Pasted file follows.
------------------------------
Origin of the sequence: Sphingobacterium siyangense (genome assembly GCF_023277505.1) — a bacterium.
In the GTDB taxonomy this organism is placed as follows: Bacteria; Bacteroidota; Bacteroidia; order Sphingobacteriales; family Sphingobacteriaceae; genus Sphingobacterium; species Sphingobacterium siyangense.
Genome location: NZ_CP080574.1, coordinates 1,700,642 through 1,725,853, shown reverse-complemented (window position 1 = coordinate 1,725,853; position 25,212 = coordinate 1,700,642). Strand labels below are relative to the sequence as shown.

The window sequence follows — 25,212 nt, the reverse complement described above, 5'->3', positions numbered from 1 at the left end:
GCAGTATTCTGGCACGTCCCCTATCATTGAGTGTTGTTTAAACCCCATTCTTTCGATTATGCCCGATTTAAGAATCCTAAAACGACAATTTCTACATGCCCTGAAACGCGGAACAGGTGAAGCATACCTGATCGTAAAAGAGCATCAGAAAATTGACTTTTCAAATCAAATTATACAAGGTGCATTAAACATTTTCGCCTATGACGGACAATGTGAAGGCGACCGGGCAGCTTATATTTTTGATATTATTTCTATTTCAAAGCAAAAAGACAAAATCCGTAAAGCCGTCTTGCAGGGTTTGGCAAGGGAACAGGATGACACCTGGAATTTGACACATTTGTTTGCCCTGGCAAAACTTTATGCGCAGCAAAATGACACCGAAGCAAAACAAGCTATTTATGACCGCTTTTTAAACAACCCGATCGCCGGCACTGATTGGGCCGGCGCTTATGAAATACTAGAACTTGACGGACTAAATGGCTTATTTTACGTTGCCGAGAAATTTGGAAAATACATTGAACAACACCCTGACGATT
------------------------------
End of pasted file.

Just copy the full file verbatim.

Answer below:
Origin of the sequence: Sphingobacterium siyangense (genome assembly GCF_023277505.1) — a bacterium.
In the GTDB taxonomy this organism is placed as follows: Bacteria; Bacteroidota; Bacteroidia; order Sphingobacteriales; family Sphingobacteriaceae; genus Sphingobacterium; species Sphingobacterium siyangense.
Genome location: NZ_CP080574.1, coordinates 1,700,642 through 1,725,853, shown reverse-complemented (window position 1 = coordinate 1,725,853; position 25,212 = coordinate 1,700,642). Strand labels below are relative to the sequence as shown.

The window sequence follows — 25,212 nt, the reverse complement described above, 5'->3', positions numbered from 1 at the left end:
GCAGTATTCTGGCACGTCCCCTATCATTGAGTGTTGTTTAAACCCCATTCTTTCGATTATGCCCGATTTAAGAATCCTAAAACGACAATTTCTACATGCCCTGAAACGCGGAACAGGTGAAGCATACCTGATCGTAAAAGAGCATCAGAAAATTGACTTTTCAAATCAAATTATACAAGGTGCATTAAACATTTTCGCCTATGACGGACAATGTGAAGGCGACCGGGCAGCTTATATTTTTGATATTATTTCTATTTCAAAGCAAAAAGACAAAATCCGTAAAGCCGTCTTGCAGGGTTTGGCAAGGGAACAGGATGACACCTGGAATTTGACACATTTGTTTGCCCTGGCAAAACTTTATGCGCAGCAAAATGACACCGAAGCAAAACAAGCTATTTATGACCGCTTTTTAAACAACCCGATCGCCGGCACTGATTGGGCCGGCGCTTATGAAATACTAGAACTTGACGGACTAAATGGCTTATTTTACGTTGCCGAGAAATTTGGAAAATACATTGAACAACACCCTGACGATT